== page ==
Specials: Born into Brothels exhibit in NY.

Today’s specials:

  • The New York Times reports on the Kids with Cameras exhibit. If you’ve seen Born Into Brothels, you’ll want to see this…
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What Specialists Are Saying About Jurassic World
Mourn With Those Who Mourn
This Is Not Goodbye. But It is... See You Elsewhere!
A New Conversation with Pete Horner, Sound Designer for Jurassic World
About Jeffrey Overstreet

Jeffrey Overstreet has two passions: writing fiction, and celebrating art — music, cinema, photography, literature — through writing and teaching. He is the author of a “memoir of dangerous moviegoing” — Through a Screen Darkly. And his four-novel fantasy series, The Auralia Thread, which begins with Auralia's Colors, was published by Random House. He speaks at universities and conferences around the world about understanding art through eyes of faith. He is earning his MFA in Creative Writing at Seattle Pacific University, where he has worked for 11 years as an editor, writer, and communications project manager. His work has been recognized in The New Yorker, TIME, The Seattle Times, IMAGE, Ravi Zacharias International — and Christianity Today, where he served as a film journalist for more than a decade. He recently began a weekly column called "Listening Closer" for Christ and Pop Culture.

  • Catholic Fire

    Nice review! It won me over, too. Check out my review at Catholic Fire.

  • Jeffrey Overstreet

    I’ve read about those eight minutes, but watching the film I was amazed. Where did they find EIGHT MINUTES to cut? I can think of only a minute or two I’d excise.

  • Peter T Chattaway

    FWIW, the North American version has an extra eight minutes at the end that were not in the original British version, precisely because the British test audiences found that part of the film too “mushy” and “sweet”. Rumour has it that the longer version will soon be released over there, though, following the success of that version over here.

  • Jeffrey Overstreet

    Well, I’ll forgive them that because Mr. Darcy is one of the most virtuous and admirable romantic heroes in literature, and if they want to equate that with sexiness for young ladies, well… we could use a lot more of that rather than what USUALLY passes as “sexy” these days. (I’m looking at you, Matthew McCounaughey, Colin Farrell, Ashton Kutcher, and, dear heavens, Usher.)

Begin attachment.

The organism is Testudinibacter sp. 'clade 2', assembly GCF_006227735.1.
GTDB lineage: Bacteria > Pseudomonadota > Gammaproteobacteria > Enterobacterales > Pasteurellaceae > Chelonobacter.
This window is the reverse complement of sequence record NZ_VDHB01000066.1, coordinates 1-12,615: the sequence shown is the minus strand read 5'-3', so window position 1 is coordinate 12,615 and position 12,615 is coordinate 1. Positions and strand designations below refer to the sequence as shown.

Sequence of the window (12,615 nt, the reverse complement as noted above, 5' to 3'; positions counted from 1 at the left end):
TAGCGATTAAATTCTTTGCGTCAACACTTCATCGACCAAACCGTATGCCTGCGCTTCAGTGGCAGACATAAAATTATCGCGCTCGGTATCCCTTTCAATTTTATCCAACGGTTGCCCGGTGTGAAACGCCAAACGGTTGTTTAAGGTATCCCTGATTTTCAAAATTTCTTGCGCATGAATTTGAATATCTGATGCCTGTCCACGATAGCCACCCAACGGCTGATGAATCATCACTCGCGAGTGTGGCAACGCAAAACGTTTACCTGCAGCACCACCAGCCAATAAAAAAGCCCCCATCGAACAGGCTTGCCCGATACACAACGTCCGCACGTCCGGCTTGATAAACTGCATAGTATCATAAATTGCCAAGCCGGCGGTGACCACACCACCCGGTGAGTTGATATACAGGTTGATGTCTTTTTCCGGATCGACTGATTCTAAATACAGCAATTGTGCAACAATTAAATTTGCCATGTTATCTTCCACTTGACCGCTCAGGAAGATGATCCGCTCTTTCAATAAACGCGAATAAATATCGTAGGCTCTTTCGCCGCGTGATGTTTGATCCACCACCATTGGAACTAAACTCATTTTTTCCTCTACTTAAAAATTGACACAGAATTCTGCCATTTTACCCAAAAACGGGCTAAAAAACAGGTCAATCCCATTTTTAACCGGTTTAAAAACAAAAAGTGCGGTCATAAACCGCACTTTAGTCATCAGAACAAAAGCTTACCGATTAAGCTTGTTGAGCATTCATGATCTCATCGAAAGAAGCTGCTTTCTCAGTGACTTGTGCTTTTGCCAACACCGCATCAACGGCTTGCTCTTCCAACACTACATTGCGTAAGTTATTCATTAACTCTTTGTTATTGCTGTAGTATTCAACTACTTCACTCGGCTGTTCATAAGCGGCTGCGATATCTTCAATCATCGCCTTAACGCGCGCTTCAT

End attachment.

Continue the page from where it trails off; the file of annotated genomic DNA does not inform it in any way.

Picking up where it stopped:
• J. Caution

    I enjoyed the film up until the last half-hour, where the scenes between the two leads began to look like the cover of some trashy romance paperback, with Mr. Darcy’s unbuttoned shirt, walking through the mist, etc. It became obvious to me at that point that the film was made with a certain sex clearly in mind.

  • Peter T Chattaway

    Rosamund is one of the reasons I actually kinda liked Doom. >:)

    And your remark about Winona Ryder is interesting, since Mark Steyn made a similar comparison: “. . . even in our present-tense culture, the latest Pride and Prejudice seems to have turned up a little sooner than anybody needed it. It’s a full decade since Colin Firth emerged from the lake in the BBC adaptation and I suppose to the young person his name may evoke only the prematurely middle-aged dull stick from recent Richard Curtis offerings. And presumably Keira Knightley was available and her spirited coltishness won’t last for ever. She reminds me here of Winona Ryder’s Jo in the ’94 Little Women, a film that captured a young actress’s girlish spirit at its peak. Aside from her shoplifting trial, Miss Ryder has given few memorable performances since, and one hopes Miss Knightley is more fortunate.”

  • Adam Walter

    I haven’t seen this one yet (I did enjoy the book when I read it in college). I’ll probably see the BBC miniseries before this film, but I found this interesting:

    Sighs Matter

  • Nicholas

    I’m still quite upset that Halle Berry was allowed to run all over (and kill) Rosamund in the last James Bond film. She was far more interesting…and I like her.

  • jasdye

    I’ve gotten puke-sick of people using the Matrix as a Christian allegory. It was cute the first six years…

    And, Gooooooo, ArcFire!!

    (Five Iron Frenzy has a song called “Handbook for the Sellout” about a band losing its base of fans simply because it’s becoming popular. Obviously AF has been super-hyped the last 1/2 year. Waiting for that backlash…)